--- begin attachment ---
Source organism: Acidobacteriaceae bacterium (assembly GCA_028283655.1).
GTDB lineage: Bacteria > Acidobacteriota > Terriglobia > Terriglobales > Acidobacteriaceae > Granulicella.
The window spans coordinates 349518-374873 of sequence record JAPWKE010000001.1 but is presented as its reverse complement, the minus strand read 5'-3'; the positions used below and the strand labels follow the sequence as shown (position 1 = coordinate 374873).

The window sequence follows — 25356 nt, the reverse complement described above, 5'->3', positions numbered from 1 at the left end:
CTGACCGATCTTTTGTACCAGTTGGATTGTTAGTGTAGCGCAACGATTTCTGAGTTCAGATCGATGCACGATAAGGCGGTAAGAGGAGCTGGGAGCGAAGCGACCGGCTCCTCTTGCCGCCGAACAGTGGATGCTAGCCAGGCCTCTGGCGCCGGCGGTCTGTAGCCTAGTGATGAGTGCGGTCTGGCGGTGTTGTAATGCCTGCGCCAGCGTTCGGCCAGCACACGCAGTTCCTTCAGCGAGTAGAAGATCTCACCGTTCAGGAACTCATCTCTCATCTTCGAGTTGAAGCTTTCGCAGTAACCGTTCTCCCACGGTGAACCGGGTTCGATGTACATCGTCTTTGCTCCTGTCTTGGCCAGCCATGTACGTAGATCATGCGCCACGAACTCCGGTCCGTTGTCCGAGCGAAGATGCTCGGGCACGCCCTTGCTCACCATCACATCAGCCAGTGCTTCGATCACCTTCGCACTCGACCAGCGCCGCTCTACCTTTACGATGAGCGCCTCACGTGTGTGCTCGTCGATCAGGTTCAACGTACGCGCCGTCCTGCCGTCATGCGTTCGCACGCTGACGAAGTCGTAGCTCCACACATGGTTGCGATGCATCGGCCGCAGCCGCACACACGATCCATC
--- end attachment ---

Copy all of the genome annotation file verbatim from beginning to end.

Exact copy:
Source organism: Acidobacteriaceae bacterium (assembly GCA_028283655.1).
GTDB lineage: Bacteria > Acidobacteriota > Terriglobia > Terriglobales > Acidobacteriaceae > Granulicella.
The window spans coordinates 349518-374873 of sequence record JAPWKE010000001.1 but is presented as its reverse complement, the minus strand read 5'-3'; the positions used below and the strand labels follow the sequence as shown (position 1 = coordinate 374873).

The window sequence follows — 25356 nt, the reverse complement described above, 5'->3', positions numbered from 1 at the left end:
CTGACCGATCTTTTGTACCAGTTGGATTGTTAGTGTAGCGCAACGATTTCTGAGTTCAGATCGATGCACGATAAGGCGGTAAGAGGAGCTGGGAGCGAAGCGACCGGCTCCTCTTGCCGCCGAACAGTGGATGCTAGCCAGGCCTCTGGCGCCGGCGGTCTGTAGCCTAGTGATGAGTGCGGTCTGGCGGTGTTGTAATGCCTGCGCCAGCGTTCGGCCAGCACACGCAGTTCCTTCAGCGAGTAGAAGATCTCACCGTTCAGGAACTCATCTCTCATCTTCGAGTTGAAGCTTTCGCAGTAACCGTTCTCCCACGGTGAACCGGGTTCGATGTACATCGTCTTTGCTCCTGTCTTGGCCAGCCATGTACGTAGATCATGCGCCACGAACTCCGGTCCGTTGTCCGAGCGAAGATGCTCGGGCACGCCCTTGCTCACCATCACATCAGCCAGTGCTTCGATCACCTTCGCACTCGACCAGCGCCGCTCTACCTTTACGATGAGCGCCTCACGTGTGTGCTCGTCGATCAGGTTCAACGTACGCGCCGTCCTGCCGTCATGCGTTCGCACGCTGACGAAGTCGTAGCTCCACACATGGTTGCGATGCATCGGCCGCAGCCGCACACACGATCCATC